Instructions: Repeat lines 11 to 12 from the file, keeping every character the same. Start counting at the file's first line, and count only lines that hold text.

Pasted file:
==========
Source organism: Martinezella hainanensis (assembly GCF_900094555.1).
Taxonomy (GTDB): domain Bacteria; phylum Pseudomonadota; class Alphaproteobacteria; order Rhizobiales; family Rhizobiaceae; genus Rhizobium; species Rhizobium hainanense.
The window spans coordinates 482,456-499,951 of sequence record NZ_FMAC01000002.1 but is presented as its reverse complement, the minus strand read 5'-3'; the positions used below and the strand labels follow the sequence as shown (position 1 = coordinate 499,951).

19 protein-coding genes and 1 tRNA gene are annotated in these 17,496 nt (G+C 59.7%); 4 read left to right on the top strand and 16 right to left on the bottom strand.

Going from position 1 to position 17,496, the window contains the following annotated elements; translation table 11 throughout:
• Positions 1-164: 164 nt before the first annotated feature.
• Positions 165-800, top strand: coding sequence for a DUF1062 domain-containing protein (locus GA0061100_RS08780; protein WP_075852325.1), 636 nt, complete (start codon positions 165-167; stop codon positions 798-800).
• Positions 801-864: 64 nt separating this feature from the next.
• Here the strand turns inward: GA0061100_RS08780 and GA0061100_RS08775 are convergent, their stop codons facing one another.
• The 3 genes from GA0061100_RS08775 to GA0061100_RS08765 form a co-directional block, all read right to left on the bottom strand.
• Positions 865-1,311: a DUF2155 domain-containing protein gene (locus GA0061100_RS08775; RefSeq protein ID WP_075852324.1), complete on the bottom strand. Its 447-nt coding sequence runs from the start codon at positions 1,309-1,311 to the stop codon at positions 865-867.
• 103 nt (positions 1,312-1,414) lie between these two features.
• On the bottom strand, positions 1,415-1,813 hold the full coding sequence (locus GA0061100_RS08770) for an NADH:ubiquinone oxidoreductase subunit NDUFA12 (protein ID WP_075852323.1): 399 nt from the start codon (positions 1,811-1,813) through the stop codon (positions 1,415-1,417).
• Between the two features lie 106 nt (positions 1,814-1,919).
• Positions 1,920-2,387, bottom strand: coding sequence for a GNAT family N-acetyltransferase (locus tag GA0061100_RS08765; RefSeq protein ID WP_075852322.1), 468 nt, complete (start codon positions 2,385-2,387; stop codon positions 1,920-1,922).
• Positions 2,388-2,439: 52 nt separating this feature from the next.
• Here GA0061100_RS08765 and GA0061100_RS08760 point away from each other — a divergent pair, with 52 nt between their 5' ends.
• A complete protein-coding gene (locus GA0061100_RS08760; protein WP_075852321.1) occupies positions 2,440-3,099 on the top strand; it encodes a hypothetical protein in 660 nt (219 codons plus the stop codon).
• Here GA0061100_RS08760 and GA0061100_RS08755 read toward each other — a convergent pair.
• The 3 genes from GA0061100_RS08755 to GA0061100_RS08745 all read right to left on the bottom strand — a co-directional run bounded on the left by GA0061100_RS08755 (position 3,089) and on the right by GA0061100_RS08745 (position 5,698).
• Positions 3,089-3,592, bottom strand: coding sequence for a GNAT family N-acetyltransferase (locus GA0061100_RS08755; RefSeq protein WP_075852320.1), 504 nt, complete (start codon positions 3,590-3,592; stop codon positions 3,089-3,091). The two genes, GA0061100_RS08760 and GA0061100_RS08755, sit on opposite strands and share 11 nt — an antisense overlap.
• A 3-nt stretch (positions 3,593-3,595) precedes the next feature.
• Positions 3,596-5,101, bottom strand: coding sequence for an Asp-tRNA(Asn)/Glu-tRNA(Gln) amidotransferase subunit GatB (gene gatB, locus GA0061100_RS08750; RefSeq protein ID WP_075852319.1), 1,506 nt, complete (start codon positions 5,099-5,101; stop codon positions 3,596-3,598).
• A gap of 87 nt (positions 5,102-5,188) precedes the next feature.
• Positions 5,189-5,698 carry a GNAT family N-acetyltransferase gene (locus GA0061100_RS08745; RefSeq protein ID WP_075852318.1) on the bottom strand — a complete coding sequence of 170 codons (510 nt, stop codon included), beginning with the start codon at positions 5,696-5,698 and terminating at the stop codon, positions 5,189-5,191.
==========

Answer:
• Positions 865-1,311: a DUF2155 domain-containing protein gene (locus GA0061100_RS08775; RefSeq protein ID WP_075852324.1), complete on the bottom strand. Its 447-nt coding sequence runs from the start codon at positions 1,309-1,311 to the stop codon at positions 865-867.
• 103 nt (positions 1,312-1,414) lie between these two features.